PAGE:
As an IT professional, the decision to branch out into contracting doesn’t come easy – and whether you’re certain it’s the route for you or still making your mind up, we’ve put together a list of the top 10 tips for new IT contractors to help you on your way.
We’ve got some exciting news from Kingsbridge HQ. From today we’ll be known as Kingsbridge Contractor Insurance. If you currently hold a policy with us you don’t need to worry – nothing is changing apart from our name and website address. You’ll still get all the familiar benefits, the same excellent customer service, and the unbeatable, comprehensive insurance cover. You can now find us online at kingsbridge.co.uk.
Why the change? Since our very first day we’ve always been fully committed to contractors and independent professionals, and we wanted to reaffirm that commitment by changing the most visible part of our business: our name.
Since we formed Kingsbridge in 2007 we’ve seen the contractor community grow from strength to strength, and we’re proud to have been a part of that. As the contractor marketplace continues to develop, we’ll be there with our experience and our expertise, providing you with the insurance cover you’ll need to protect yourself in business. As always, if you need to discuss insurance, or if you have any questions about working as a contractor or an independent professional, we’d be happy to hear from you. You can contact us on 01242 362176, at firstname.lastname@example.org, or on Twitter @KingsbridgeCI.
Our friends at Lexoo have put together a great piece on non-compete clauses and how best to deal with them. Read on below.
Imagine you’re about to finish some contract work for the best known brand in your industry. It was tough to come by so you were thrilled to get the job and with the boost it provided for your CV. Just days before the contract is up, a similarly well-known company in the same industry approaches you with an offer of employment. You’d be forgiven for thinking that everything was working out well, but unfortunately that’s not the case.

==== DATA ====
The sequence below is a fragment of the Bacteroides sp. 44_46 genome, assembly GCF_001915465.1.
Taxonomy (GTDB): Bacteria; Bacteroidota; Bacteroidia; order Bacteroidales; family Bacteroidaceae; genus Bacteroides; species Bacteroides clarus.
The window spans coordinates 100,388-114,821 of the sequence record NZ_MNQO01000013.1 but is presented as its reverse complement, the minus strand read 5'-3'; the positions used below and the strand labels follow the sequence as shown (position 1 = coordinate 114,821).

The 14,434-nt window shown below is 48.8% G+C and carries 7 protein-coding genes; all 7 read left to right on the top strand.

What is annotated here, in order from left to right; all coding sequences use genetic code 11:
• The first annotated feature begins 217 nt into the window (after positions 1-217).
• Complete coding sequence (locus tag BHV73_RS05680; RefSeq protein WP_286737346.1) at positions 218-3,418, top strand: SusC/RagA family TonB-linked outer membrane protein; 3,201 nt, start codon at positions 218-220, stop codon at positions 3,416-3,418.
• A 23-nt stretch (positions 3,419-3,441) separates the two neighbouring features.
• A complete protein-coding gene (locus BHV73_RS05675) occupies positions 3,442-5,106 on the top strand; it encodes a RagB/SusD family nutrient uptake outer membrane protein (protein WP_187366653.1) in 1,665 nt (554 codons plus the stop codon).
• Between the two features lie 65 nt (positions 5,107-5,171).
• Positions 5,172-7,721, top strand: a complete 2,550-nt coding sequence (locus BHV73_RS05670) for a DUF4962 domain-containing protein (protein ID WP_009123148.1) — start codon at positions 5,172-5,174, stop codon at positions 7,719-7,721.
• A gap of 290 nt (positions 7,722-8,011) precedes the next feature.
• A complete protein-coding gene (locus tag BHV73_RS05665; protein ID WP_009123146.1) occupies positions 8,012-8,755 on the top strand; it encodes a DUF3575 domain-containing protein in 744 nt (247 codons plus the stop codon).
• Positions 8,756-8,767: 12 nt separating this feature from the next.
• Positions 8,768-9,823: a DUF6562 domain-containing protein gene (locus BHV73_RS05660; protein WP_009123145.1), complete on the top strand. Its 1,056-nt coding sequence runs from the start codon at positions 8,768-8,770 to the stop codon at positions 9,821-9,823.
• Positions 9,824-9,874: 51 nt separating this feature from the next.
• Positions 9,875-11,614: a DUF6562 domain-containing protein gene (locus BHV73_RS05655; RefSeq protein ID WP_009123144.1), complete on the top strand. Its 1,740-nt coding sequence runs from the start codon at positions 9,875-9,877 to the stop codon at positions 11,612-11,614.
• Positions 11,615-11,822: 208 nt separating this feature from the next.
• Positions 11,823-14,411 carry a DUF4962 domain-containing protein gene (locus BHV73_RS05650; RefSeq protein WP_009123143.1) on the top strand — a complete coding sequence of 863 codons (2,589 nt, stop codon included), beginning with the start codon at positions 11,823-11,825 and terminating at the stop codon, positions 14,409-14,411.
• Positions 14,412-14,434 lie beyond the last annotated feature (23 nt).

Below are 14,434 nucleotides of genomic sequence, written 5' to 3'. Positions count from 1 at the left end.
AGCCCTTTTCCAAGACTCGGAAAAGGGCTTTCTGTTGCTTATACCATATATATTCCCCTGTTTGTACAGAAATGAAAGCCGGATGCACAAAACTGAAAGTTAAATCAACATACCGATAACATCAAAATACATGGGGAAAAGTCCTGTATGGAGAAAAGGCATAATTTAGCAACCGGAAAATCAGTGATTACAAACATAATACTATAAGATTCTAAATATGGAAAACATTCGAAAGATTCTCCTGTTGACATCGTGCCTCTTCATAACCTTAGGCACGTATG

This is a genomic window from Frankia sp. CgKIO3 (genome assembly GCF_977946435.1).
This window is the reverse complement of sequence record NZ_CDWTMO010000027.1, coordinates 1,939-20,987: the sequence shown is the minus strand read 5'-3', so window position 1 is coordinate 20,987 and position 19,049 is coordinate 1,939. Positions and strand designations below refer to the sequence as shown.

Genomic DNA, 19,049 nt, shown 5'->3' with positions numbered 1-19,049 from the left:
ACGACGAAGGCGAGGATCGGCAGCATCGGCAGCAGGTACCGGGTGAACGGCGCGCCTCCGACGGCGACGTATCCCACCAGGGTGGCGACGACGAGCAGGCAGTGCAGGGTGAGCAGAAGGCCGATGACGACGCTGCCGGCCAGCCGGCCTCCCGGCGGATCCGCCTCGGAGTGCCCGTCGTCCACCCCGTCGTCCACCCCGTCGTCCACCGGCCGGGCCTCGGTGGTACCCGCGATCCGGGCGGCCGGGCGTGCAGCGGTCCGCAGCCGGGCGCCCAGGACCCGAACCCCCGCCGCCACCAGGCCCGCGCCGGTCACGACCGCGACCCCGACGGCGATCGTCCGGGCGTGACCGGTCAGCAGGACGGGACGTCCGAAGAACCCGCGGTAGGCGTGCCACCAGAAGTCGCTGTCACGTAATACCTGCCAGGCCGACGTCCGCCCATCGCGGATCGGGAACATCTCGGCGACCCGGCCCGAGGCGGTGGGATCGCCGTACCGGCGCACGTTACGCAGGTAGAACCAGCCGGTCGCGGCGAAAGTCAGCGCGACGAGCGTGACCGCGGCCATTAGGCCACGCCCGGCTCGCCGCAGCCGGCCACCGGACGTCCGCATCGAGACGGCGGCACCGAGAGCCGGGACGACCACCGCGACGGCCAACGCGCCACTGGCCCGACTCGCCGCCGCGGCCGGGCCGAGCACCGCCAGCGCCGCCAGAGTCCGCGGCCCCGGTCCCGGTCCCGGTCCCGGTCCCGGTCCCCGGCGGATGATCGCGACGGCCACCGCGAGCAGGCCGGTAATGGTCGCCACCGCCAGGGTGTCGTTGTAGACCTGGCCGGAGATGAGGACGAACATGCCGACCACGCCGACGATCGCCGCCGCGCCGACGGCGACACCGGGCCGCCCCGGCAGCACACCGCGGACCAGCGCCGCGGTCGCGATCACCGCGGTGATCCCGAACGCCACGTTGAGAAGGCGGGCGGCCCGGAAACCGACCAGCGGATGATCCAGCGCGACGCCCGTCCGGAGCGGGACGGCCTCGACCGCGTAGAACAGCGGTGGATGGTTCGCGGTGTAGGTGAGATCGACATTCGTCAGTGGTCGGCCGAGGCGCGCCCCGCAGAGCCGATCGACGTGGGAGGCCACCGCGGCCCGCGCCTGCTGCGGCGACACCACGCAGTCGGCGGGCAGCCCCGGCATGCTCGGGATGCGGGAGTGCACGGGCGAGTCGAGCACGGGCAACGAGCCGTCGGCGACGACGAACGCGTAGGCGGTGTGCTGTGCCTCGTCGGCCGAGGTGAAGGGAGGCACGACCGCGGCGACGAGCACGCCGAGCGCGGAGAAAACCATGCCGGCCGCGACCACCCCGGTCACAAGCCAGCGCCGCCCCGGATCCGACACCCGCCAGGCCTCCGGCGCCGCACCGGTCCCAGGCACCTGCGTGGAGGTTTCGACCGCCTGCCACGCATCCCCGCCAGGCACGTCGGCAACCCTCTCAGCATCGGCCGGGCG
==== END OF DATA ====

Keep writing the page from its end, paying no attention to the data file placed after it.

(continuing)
Remember that non-compete clause you signed as part of the contractor agreement? Well, it’s come back with a bite. You were so happy to get the contract that you didn’t even read it. The result? You can’t take the job you’ve been offered, or any like it for the next two years.
This scenario might sound farfetched, but it’s something that can and quite regularly does happen to those not diligently inspecting their contractor agreement. Most contractor agreements contain a ‘non-compete’ clause, which essentially sets out to what extent you are limited in working for other similar businesses in the immediate future.
We’ve no doubt that you’ve heard of Professional Indemnity insurance before. You may know it by a different name; errors and omissions, PI insurance or professional liability insurance. Whatever you call it, it means the same thing.
It’s insurance that provides cover for freelance contractors in the event that a client suffers financial losses as a result of a ‘breach of professional duty’. That could mean neglect of professional responsibilities, an error in work or omission on the part of the contractor.
It’s a pretty fundamental element of cover for any contractor. It will protect you if a client alleges you’ve made a mistake in any designs, advice or specifications you provide during the course of your contract.
Many freelance contracts now require you have a minimum level of Professional Indemnity cover and for good reason. Read on to find out what we think are some of the main benefits that this insurance can bring to a contractor’s life.
Trust is a remarkable thing, especially in the world of contracting. If a client trusts you and the quality of your work then you build a reputation as a trustworthy professional and this can do wonders for your career and the opportunities to which you are exposed.
During the course of your career as a contractor you may have considered joining a professional body and becoming accredited as a way of further cementing client trust in your work. You may have already done so as a result of certain, industry specific legislation, or you may be considering doing so for the business benefits. In this blog we’re going to look at some of the ways that becoming an accredited contractor can add value to your business.